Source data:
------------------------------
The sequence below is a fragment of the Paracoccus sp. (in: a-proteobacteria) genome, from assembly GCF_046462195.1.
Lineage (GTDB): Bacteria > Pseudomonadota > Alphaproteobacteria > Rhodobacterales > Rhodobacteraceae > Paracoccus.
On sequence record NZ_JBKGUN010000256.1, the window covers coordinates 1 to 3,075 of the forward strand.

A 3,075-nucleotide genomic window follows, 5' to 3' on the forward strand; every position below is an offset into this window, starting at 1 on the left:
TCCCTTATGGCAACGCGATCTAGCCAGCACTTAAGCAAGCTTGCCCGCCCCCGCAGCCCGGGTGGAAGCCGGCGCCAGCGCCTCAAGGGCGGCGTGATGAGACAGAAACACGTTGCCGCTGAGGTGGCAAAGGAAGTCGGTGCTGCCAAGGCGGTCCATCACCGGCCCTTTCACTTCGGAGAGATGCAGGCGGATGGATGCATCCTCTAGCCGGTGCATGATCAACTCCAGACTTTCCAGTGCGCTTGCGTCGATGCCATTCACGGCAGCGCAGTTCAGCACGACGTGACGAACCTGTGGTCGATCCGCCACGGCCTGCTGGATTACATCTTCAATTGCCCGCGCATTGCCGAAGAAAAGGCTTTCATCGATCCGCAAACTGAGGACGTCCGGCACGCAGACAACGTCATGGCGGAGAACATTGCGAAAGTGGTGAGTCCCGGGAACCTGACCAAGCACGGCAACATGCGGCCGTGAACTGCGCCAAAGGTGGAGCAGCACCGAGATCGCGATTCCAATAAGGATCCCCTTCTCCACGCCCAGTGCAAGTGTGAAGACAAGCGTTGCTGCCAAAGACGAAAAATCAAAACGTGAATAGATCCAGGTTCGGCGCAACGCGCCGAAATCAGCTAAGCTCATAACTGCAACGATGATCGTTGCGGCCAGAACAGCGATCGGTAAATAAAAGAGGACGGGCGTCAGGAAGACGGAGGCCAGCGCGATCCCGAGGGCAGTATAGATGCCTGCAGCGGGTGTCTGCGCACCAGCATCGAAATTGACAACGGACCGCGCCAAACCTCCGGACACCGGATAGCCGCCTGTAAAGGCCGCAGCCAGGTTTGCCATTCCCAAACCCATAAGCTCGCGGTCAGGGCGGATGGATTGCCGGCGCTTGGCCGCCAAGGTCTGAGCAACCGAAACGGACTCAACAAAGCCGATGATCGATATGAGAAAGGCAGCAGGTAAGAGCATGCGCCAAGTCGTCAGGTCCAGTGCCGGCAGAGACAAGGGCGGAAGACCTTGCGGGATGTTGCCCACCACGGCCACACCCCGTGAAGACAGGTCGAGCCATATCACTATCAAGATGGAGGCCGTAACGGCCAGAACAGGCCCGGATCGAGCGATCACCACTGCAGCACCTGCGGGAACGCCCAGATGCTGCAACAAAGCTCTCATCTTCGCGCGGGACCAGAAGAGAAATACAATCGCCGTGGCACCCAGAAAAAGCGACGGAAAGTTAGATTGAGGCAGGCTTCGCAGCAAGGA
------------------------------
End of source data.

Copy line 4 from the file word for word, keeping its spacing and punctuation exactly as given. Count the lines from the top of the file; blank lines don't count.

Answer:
A 3,075-nucleotide genomic window follows, 5' to 3' on the forward strand; every position below is an offset into this window, starting at 1 on the left: